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Title: Chromatin remodelling during plant-pathogen interactions
Author: Mastorakis, Emmanouil
ISNI:       0000 0004 7227 5142
Awarding Body: University of Warwick
Current Institution: University of Warwick
Date of Award: 2017
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Plants - including commercially important crops - are exposed to numerous pathogens often resulting in significant loss of yield. Understanding the underlying mechanisms of pathogen recognition and defence strategies is key in successfully ensuring food security. Research on plant-pathogen interactions has mainly focused on the gene networks after pathogen perception as well the identification of resistance genes. Latest research suggests that chromatin remodelling, including nucleosome displacement and DNA or histone-modifying enzymes are important in plant immunity. This thesis focuses on chromatin remodelling as the mechanism by which plants mount an effective immune response. The thesis also investigates the role of histone acetylation as one of several chromatin remodelling mechanisms. Histone acetyltransferases (HATs) and histone deacetylases (HDACs) are two classes of histone modifying enzymes that antagonistically govern the acetylation levels of histones in gene promoters and gene bodies ultimately affecting gene expression. HAG1 was identified as an important positive regulator of plant immunity in the interaction with Pst DC3000. A proteomic approach allowed the identification of TOPLESS family members as HAG1 interactors. Considering that chromatin remodelling is an important aspect of plant immunity, it was hypothesised that pathogens have evolved mechanisms to interfere with such processes. To this end, this thesis will present a comprehensive approach towards identifying Pst DC3000 Type-III effectors with the ability to interfere with chromatin remodelling. HopO1-1 was initially identified as an effector with chromatin binding properties, however, further experiments pointed more strongly towards this effector’s involvement in processes such as translation and photosynthesis. Overall, this thesis contributes towards a better understanding of the roles of histone acetylation and HAG1 histone acetyltransferase in plant immunity and sheds light into which Pst DC3000 effectors could be potentially involved in chromatin remodelling processes.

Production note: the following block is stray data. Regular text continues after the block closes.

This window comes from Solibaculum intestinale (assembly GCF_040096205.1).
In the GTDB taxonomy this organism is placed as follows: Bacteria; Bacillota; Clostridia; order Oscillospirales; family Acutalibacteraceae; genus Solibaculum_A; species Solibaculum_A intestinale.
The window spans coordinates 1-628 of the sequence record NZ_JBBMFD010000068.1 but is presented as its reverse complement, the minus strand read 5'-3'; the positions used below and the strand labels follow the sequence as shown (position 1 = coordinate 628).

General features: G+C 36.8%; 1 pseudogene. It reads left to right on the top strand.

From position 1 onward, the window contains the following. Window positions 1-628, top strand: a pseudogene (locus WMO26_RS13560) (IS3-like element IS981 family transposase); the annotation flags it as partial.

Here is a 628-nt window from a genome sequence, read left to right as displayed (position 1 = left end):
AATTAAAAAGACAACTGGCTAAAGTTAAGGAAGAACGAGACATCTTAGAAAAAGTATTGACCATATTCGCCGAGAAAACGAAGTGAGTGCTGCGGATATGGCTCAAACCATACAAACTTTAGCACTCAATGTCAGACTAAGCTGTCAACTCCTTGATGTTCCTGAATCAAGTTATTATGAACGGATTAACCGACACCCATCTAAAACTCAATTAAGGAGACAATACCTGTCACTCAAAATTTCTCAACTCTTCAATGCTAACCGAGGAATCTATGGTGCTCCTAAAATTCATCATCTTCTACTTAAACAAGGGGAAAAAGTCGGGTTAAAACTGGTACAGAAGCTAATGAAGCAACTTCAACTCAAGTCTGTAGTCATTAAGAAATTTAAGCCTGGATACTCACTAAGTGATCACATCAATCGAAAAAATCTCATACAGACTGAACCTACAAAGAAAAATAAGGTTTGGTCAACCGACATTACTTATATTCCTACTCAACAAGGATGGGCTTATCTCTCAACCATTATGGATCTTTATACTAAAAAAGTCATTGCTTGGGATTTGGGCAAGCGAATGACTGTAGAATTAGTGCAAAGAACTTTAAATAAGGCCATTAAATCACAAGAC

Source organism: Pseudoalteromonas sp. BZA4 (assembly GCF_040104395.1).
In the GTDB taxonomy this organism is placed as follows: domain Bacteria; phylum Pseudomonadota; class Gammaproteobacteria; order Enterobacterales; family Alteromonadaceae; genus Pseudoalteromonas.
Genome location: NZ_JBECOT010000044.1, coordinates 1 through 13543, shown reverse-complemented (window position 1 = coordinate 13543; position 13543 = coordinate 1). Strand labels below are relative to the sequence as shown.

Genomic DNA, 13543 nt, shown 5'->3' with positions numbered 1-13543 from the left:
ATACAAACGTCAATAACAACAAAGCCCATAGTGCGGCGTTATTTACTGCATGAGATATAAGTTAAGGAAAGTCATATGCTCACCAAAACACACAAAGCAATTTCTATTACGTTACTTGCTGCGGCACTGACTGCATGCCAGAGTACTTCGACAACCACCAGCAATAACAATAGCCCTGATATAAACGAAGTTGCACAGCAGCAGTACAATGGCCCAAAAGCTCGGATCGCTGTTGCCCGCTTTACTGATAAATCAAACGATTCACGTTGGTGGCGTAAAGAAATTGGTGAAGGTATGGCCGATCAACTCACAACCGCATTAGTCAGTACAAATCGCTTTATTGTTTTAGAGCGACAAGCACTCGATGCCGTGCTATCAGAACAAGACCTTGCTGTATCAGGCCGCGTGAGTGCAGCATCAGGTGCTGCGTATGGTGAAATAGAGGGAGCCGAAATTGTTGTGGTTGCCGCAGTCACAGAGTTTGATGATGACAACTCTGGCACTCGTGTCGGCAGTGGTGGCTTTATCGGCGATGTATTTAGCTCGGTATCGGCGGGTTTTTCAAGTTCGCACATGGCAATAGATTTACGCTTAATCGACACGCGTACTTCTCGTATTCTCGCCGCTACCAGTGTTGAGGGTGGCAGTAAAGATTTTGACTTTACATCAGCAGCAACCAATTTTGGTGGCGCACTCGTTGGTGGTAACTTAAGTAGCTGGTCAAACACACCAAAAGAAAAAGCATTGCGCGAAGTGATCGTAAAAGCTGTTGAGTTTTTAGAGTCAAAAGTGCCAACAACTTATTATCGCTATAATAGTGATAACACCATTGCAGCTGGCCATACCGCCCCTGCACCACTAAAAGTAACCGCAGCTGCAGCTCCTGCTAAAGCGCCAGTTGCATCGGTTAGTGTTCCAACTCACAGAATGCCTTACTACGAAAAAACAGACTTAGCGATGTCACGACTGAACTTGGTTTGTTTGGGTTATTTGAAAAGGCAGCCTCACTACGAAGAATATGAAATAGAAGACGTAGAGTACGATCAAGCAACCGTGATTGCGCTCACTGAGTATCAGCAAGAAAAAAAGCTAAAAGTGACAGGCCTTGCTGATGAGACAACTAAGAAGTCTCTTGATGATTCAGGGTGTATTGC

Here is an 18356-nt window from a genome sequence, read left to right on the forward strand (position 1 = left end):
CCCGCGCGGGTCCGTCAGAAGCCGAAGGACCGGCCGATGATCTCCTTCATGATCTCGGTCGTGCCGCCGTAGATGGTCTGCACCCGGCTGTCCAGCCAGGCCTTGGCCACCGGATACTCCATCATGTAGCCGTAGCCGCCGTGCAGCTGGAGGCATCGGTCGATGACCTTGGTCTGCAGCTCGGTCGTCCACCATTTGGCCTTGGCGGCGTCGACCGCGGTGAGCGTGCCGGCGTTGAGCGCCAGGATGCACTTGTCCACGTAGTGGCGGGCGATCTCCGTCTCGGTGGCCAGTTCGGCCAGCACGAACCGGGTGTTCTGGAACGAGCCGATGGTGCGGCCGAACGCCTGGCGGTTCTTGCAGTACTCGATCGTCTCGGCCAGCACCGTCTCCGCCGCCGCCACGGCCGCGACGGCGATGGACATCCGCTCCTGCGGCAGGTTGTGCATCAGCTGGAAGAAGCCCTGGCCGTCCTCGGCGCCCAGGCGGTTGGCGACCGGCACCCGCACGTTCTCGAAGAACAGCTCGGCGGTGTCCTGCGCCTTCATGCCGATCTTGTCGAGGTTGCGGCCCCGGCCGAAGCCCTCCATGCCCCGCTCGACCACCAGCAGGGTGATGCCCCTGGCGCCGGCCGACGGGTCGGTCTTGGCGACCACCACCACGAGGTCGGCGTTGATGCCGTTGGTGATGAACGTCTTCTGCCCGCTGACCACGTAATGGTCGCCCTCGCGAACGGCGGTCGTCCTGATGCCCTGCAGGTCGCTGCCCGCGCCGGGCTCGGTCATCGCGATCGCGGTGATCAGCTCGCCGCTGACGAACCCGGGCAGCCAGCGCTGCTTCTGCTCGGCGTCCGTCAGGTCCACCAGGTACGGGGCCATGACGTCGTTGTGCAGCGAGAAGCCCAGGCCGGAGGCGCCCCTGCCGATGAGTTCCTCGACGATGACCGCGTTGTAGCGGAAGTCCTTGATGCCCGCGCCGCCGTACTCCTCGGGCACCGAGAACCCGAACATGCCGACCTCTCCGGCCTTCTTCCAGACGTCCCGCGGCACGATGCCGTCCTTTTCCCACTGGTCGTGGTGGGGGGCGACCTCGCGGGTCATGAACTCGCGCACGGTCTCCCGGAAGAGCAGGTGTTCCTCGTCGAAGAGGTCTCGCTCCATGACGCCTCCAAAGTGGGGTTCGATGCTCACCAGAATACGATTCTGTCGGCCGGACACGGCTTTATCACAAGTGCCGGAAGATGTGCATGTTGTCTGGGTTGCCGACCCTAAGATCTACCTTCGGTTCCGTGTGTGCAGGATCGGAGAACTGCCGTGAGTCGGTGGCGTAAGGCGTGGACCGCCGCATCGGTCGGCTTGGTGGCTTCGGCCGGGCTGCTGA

Supervisor: Not available Sponsor: Not available
Qualification Name: Thesis (Ph.D.) Qualification Level: Doctoral
EThOS ID:  DOI: Not available
Keywords: SB Plant culture